Sometimes, I feel like people just don't get it. The police shooting of Kenneth Harding Jr. by the SFPD isn't just about what happened on July 16th -- it's about the pain of an entire community over decades.
I appreciate that Mayor Ed Lee and other officials have been proactive in reaching out to those of us in the community to give us more information about the incident. But if we focus on the facts that surround this one incident, we will fail to learn the lesson. This is not about Kenneth Harding, per se -- this is about a neglected community that has a long history of being prioritized at the very bottom of a long list of social needs, from housing and education to health care and employment opportunities. And I am not just referring to the Bayview and Hunters Point community -- I am referring to what remains of a once vibrant African-American community here in San Francisco.
The whirlwind of conflicting information and accounts of what happened on July 16th have added to my community's longstanding feelings of mistrust and vulnerability. And understanding our position is an essential step toward addressing the underlying concerns overwhelming the City now. Sadly, the killing of a young African-American man in the Bayview is not a rare occurrence. We have seen this episode before -- and it serves as a reminder of our legacy in San Francisco.
This is the context that is not being reported in the papers. While protests and marches are not the solution to social problems, they are an outlet for a very real pain that has not been addressed by the City.
Now is the time for the City and the SFPD to shift the perspective on how to interact with low-income communities of color. For decades, the only response to violence in our communities has been a greater infusion of law enforcement, as opposed to a citywide work plan that outlines a strategy for addressing the underlying issues of crime in our community.
While the emphasis on job creation continues to be centered around growing San Francisco's tech industry, many of our young black men look to generate income on the streets, with no clear pathways to college. This is not to say that college should be necessary to live a healthy, successful and safe life -- if a young person wants to learn a trade and work hard and start a family out of high school, there should be options open to them, as well. But, even blue-collar jobs that were once valued as ensuring a future of dignity and self-sufficiency do not pay enough to keep up with San Francisco's skyrocketing cost of living.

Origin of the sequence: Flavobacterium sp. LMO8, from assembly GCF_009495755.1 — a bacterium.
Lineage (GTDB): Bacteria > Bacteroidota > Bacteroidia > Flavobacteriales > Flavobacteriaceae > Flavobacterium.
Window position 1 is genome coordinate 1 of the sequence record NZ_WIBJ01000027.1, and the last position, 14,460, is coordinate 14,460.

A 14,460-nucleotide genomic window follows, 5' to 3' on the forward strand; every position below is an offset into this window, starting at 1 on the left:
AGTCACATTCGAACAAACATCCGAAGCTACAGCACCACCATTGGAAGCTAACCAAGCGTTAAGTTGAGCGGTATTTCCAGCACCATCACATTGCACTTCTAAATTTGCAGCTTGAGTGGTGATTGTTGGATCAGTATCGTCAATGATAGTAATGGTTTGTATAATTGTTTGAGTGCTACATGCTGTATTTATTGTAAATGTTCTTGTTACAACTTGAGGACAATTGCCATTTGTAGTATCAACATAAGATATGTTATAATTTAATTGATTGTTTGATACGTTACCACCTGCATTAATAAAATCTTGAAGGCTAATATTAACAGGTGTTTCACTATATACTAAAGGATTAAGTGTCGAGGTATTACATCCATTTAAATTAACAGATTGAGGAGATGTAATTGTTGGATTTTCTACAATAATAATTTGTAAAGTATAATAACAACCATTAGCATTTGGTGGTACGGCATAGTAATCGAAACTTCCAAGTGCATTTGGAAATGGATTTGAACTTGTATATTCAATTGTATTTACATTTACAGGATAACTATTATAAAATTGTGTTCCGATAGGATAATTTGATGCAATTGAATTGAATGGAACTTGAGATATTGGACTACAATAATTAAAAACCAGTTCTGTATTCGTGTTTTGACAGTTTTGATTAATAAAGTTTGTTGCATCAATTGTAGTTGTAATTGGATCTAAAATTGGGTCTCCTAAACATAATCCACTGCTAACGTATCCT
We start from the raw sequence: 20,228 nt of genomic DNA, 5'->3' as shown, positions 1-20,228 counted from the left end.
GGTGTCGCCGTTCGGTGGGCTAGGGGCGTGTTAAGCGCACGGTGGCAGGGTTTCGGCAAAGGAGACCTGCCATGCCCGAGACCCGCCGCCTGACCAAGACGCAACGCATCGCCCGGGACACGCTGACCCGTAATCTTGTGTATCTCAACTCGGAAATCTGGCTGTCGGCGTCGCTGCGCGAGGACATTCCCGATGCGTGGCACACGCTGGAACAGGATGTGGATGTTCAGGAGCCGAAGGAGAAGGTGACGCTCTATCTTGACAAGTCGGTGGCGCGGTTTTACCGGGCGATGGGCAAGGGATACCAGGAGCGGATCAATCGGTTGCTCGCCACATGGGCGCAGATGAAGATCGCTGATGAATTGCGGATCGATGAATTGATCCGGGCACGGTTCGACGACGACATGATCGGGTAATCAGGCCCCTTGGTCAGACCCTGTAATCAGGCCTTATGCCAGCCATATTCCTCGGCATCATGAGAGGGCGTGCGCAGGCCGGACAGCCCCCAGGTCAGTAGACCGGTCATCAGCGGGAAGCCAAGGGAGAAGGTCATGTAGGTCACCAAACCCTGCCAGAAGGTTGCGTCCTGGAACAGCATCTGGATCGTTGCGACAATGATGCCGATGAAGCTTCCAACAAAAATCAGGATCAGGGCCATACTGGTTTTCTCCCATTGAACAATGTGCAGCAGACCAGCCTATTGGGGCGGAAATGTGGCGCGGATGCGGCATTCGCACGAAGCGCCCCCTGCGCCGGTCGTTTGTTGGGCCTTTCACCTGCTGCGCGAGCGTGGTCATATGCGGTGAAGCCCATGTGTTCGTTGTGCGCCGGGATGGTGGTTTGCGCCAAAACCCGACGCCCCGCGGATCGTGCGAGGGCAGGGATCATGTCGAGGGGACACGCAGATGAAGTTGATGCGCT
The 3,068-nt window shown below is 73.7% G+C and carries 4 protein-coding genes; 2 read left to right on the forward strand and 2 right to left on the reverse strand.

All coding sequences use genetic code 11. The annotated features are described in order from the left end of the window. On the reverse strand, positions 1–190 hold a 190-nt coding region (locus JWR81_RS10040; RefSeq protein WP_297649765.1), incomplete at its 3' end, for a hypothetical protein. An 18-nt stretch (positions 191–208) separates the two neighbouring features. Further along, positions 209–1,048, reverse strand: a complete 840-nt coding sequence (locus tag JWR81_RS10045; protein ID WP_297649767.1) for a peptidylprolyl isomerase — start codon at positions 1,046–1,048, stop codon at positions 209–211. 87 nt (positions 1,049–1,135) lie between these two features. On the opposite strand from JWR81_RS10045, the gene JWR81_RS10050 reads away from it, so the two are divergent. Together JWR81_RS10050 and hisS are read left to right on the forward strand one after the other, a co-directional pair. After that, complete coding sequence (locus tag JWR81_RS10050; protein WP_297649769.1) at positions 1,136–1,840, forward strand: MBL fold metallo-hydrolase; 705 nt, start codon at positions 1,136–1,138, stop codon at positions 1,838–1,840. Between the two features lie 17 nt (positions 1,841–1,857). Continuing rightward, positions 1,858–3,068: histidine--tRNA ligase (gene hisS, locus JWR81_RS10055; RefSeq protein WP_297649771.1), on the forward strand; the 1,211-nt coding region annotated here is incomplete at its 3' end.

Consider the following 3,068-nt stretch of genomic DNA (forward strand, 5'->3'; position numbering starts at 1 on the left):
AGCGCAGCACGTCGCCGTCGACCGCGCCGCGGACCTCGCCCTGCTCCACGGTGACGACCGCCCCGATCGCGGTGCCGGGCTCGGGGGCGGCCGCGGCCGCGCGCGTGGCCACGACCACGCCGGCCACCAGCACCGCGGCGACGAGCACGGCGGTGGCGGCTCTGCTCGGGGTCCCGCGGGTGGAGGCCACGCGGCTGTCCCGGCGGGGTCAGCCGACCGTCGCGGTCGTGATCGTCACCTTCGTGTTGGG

Our schools are overcrowded and underfunded. And the truth is, the majority of youth in the Bayview has been touched by violence in one form or another.
Given this hard reality, there are some very basic ways that the City can demonstrate leadership during this very unstable and uncertain time. As a starter, given our community's overwhelmingly mistrustful, defensive and vulnerable emotional state right now, it is reasonable to ask that SFPD dramatically scale back its presence on the T-line, until the investigation is complete and community meetings have helped to diffuse some of the tension on the streets. We need our Mayor to show sensitive leadership at this time -- and an increased police presence is not helpful.
Ultimately, though, we need to look to the long-term development of programs that respond to and build trust within the community. We cannot continue to be reactive and try to extinguish angry emotional fires every time a tragedy occurs. Changing the perspective takes work, and it takes time.
We should explore the option of linking social workers with the SF Ambassadors -- a program that employs community members to work in our neighborhoods to cultivate cultural understanding and defuse potential violence. Instead of deploying our much-needed police officers to bus lines to hand out citations to fare evaders, we should equip the 46 fare evasion agents currently employed by Muni with the tools to do their job affectively -- maybe even doubling as an immediate connection to resources with proven track records like the Public Defender's "Clean Slate" program and the District Attorney's "Back on Track" program.
We need a new kind of investment--one that addresses the underlying anger in the community. In this moment, we can't lose site of the goal to address 'why' people are so angry. That is the first real step to healing -- and hopefully eventual steps to redress the inequities in our community will follow.
Chris Jackson is an elected Trustee on the Community College Board, and the Executive Director of the Visitacion Valley Community Center. He lives in the Bayview with his family.